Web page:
Mariam Zorba

Object: Tile fragments. Material: Faience. Found in Amarna (ancient Akhetaten), Egypt. Manchester Museum inv. 9367 (left) and 9103 (right). The tiles were excavated at Amarna and once were part of the royal palace of the king Akhenaten (ca. 1,350 BC). Now broken, they are still rich in colour and patterns, showing designs of plants and flowers. (Note: the two images do not show the objects to scale). Photography by Julia Thorne / Tetisheri.

My work explores the original purpose of the objects and contrasts this with how they are displayed within the museum. First, I used the tiles as inspiration to portray my vision of their original use. The excessive use of colours and patterns portrays the idea that it is unclear where they may have been placed, which inspired the idea of having all the walls with the same pattern, as they could have been placed anywhere. As for the two smaller canvases, I’ve explored the original patterns to imagine and create new patterns and ideas. Altogether the artwork implies that, once, objects had a purpose, a life, and displayed their beauty as a whole, whereas now they are trapped in glass boxes, lacking in purpose, yet still radiating beauty through the remaining pieces. This links to how we, as immigrants, left our home country, where we were meant to feel safe, to a place where we are safer but is not home.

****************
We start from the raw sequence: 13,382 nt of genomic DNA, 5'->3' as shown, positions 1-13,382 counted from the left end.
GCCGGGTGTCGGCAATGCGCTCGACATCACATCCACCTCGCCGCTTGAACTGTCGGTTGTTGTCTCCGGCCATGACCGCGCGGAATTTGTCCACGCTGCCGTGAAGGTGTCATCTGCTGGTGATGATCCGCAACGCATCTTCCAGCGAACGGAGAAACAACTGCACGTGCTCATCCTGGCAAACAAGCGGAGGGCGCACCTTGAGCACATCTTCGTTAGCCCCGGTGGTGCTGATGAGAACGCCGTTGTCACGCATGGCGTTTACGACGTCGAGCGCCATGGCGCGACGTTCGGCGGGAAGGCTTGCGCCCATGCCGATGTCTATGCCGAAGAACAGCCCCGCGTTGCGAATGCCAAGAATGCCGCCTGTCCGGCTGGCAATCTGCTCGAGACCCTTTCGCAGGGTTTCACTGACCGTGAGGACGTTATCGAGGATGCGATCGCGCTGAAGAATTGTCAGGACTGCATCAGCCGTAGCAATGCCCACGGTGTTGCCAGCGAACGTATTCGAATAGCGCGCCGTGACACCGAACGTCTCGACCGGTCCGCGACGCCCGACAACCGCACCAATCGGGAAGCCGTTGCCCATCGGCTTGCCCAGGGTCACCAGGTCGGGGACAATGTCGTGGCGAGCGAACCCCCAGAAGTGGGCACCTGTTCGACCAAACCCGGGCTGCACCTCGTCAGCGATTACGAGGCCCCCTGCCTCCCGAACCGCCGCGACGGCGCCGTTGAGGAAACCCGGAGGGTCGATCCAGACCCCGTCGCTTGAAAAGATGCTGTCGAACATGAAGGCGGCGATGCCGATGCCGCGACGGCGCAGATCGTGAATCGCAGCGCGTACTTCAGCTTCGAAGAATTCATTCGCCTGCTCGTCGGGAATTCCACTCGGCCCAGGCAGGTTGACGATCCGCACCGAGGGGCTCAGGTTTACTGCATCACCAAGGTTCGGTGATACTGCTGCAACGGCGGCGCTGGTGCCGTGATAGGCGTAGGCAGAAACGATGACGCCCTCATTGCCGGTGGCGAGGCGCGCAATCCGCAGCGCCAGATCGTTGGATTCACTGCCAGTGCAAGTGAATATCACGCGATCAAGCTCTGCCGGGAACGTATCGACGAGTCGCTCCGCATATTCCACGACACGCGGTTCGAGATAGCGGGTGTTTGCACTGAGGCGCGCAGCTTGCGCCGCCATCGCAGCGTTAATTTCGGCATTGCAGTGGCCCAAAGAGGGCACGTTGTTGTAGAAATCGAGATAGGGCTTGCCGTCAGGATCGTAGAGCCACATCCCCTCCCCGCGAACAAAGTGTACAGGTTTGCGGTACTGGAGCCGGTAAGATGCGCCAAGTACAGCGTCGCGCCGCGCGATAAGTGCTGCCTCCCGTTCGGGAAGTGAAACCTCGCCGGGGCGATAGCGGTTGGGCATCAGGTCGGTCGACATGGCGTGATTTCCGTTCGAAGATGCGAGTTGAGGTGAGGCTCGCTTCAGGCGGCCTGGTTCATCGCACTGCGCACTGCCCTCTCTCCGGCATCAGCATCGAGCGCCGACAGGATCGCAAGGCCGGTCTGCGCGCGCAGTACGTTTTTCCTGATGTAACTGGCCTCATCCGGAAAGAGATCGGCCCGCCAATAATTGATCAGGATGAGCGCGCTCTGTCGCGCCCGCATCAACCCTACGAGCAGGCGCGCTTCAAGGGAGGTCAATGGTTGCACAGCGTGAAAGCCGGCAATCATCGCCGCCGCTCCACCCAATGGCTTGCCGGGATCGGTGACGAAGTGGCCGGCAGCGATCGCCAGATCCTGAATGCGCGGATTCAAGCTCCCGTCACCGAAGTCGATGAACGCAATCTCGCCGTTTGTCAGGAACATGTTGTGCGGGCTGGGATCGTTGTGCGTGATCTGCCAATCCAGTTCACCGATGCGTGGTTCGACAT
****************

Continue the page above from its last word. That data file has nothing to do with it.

Mariam Zorba

“Home” by Mariam Zorba
Photography by Julia Thorne / Tetisheri